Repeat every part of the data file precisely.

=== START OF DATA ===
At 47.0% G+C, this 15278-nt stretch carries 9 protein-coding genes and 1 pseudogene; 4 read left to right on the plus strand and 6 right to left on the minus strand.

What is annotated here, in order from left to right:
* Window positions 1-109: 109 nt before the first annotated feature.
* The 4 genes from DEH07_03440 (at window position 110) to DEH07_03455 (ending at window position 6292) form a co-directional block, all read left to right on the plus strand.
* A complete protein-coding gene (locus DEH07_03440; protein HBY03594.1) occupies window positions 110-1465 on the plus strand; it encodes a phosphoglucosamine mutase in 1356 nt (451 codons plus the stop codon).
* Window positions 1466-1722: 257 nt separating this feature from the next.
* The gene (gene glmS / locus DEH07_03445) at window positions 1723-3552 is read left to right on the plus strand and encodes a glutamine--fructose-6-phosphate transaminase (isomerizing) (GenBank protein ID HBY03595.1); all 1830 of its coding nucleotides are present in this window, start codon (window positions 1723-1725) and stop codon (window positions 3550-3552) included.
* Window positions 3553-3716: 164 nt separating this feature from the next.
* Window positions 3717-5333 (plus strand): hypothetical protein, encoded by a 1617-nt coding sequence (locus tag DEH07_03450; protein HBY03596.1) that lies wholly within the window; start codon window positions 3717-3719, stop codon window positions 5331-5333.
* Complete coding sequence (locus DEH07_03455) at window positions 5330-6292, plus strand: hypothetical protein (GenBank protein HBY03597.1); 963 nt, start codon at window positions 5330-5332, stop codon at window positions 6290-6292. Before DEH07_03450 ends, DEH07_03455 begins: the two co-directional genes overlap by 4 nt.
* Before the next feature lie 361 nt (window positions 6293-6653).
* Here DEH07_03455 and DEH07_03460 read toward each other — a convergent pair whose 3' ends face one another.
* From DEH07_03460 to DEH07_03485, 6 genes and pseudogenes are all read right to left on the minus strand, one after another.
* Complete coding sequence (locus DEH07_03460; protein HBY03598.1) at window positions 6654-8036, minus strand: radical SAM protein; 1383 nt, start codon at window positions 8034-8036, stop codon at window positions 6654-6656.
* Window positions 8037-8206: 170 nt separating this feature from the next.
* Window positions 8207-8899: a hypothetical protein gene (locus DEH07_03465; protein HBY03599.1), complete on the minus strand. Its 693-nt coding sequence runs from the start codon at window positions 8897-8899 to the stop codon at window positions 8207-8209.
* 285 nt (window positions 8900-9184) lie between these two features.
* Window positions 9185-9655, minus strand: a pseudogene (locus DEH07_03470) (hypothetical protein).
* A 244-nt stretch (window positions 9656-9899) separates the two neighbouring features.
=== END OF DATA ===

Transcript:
At 47.0% G+C, this 15278-nt stretch carries 9 protein-coding genes and 1 pseudogene; 4 read left to right on the plus strand and 6 right to left on the minus strand.

What is annotated here, in order from left to right:
* Window positions 1-109: 109 nt before the first annotated feature.
* The 4 genes from DEH07_03440 (at window position 110) to DEH07_03455 (ending at window position 6292) form a co-directional block, all read left to right on the plus strand.
* A complete protein-coding gene (locus DEH07_03440; protein HBY03594.1) occupies window positions 110-1465 on the plus strand; it encodes a phosphoglucosamine mutase in 1356 nt (451 codons plus the stop codon).
* Window positions 1466-1722: 257 nt separating this feature from the next.
* The gene (gene glmS / locus DEH07_03445) at window positions 1723-3552 is read left to right on the plus strand and encodes a glutamine--fructose-6-phosphate transaminase (isomerizing) (GenBank protein ID HBY03595.1); all 1830 of its coding nucleotides are present in this window, start codon (window positions 1723-1725) and stop codon (window positions 3550-3552) included.
* Window positions 3553-3716: 164 nt separating this feature from the next.
* Window positions 3717-5333 (plus strand): hypothetical protein, encoded by a 1617-nt coding sequence (locus tag DEH07_03450; protein HBY03596.1) that lies wholly within the window; start codon window positions 3717-3719, stop codon window positions 5331-5333.
* Complete coding sequence (locus DEH07_03455) at window positions 5330-6292, plus strand: hypothetical protein (GenBank protein HBY03597.1); 963 nt, start codon at window positions 5330-5332, stop codon at window positions 6290-6292. Before DEH07_03450 ends, DEH07_03455 begins: the two co-directional genes overlap by 4 nt.
* Before the next feature lie 361 nt (window positions 6293-6653).
* Here DEH07_03455 and DEH07_03460 read toward each other — a convergent pair whose 3' ends face one another.
* From DEH07_03460 to DEH07_03485, 6 genes and pseudogenes are all read right to left on the minus strand, one after another.
* Complete coding sequence (locus DEH07_03460; protein HBY03598.1) at window positions 6654-8036, minus strand: radical SAM protein; 1383 nt, start codon at window positions 8034-8036, stop codon at window positions 6654-6656.
* Window positions 8037-8206: 170 nt separating this feature from the next.
* Window positions 8207-8899: a hypothetical protein gene (locus DEH07_03465; protein HBY03599.1), complete on the minus strand. Its 693-nt coding sequence runs from the start codon at window positions 8897-8899 to the stop codon at window positions 8207-8209.
* 285 nt (window positions 8900-9184) lie between these two features.
* Window positions 9185-9655, minus strand: a pseudogene (locus DEH07_03470) (hypothetical protein).
* A 244-nt stretch (window positions 9656-9899) separates the two neighbouring features.